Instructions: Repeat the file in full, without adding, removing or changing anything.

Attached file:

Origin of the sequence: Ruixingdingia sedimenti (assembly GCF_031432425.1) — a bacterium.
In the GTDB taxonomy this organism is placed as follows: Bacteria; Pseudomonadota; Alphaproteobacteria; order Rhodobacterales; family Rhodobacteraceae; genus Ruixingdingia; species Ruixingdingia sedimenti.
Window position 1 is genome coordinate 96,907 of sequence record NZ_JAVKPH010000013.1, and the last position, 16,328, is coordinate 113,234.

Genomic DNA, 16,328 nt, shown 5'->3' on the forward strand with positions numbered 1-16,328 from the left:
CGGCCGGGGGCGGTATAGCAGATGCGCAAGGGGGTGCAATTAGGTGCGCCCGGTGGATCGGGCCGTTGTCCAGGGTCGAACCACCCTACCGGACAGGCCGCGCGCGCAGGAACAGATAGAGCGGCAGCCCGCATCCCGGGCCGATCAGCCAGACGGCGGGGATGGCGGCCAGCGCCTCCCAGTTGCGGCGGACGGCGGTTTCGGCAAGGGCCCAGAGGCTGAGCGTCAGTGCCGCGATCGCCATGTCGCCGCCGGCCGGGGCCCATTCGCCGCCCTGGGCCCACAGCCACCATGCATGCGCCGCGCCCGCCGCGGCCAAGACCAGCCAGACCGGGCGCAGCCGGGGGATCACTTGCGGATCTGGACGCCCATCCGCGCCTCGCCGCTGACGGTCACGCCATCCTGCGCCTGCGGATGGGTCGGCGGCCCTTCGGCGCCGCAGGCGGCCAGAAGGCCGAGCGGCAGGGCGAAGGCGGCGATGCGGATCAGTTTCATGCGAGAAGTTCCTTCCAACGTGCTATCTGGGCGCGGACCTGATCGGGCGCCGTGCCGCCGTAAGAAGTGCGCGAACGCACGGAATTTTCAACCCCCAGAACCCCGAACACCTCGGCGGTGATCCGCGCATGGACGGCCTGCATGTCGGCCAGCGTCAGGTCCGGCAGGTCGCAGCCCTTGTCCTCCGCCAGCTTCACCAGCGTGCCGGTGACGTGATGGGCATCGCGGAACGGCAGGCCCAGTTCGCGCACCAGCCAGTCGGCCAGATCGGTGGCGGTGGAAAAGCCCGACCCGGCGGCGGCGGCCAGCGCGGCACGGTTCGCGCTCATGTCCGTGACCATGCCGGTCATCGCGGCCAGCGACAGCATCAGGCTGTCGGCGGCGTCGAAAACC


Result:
Origin of the sequence: Ruixingdingia sedimenti (assembly GCF_031432425.1) — a bacterium.
In the GTDB taxonomy this organism is placed as follows: Bacteria; Pseudomonadota; Alphaproteobacteria; order Rhodobacterales; family Rhodobacteraceae; genus Ruixingdingia; species Ruixingdingia sedimenti.
Window position 1 is genome coordinate 96,907 of sequence record NZ_JAVKPH010000013.1, and the last position, 16,328, is coordinate 113,234.

Genomic DNA, 16,328 nt, shown 5'->3' on the forward strand with positions numbered 1-16,328 from the left:
CGGCCGGGGGCGGTATAGCAGATGCGCAAGGGGGTGCAATTAGGTGCGCCCGGTGGATCGGGCCGTTGTCCAGGGTCGAACCACCCTACCGGACAGGCCGCGCGCGCAGGAACAGATAGAGCGGCAGCCCGCATCCCGGGCCGATCAGCCAGACGGCGGGGATGGCGGCCAGCGCCTCCCAGTTGCGGCGGACGGCGGTTTCGGCAAGGGCCCAGAGGCTGAGCGTCAGTGCCGCGATCGCCATGTCGCCGCCGGCCGGGGCCCATTCGCCGCCCTGGGCCCACAGCCACCATGCATGCGCCGCGCCCGCCGCGGCCAAGACCAGCCAGACCGGGCGCAGCCGGGGGATCACTTGCGGATCTGGACGCCCATCCGCGCCTCGCCGCTGACGGTCACGCCATCCTGCGCCTGCGGATGGGTCGGCGGCCCTTCGGCGCCGCAGGCGGCCAGAAGGCCGAGCGGCAGGGCGAAGGCGGCGATGCGGATCAGTTTCATGCGAGAAGTTCCTTCCAACGTGCTATCTGGGCGCGGACCTGATCGGGCGCCGTGCCGCCGTAAGAAGTGCGCGAACGCACGGAATTTTCAACCCCCAGAACCCCGAACACCTCGGCGGTGATCCGCGCATGGACGGCCTGCATGTCGGCCAGCGTCAGGTCCGGCAGGTCGCAGCCCTTGTCCTCCGCCAGCTTCACCAGCGTGCCGGTGACGTGATGGGCATCGCGGAACGGCAGGCCCAGTTCGCGCACCAGCCAGTCGGCCAGATCGGTGGCGGTGGAAAAGCCCGACCCGGCGGCGGCGGCCAGCGCGGCACGGTTCGCGCTCATGTCCGTGACCATGCCGGTCATCGCGGCCAGCGACAGCATCAGGCTGTCGGCGGCGTCGAAAACC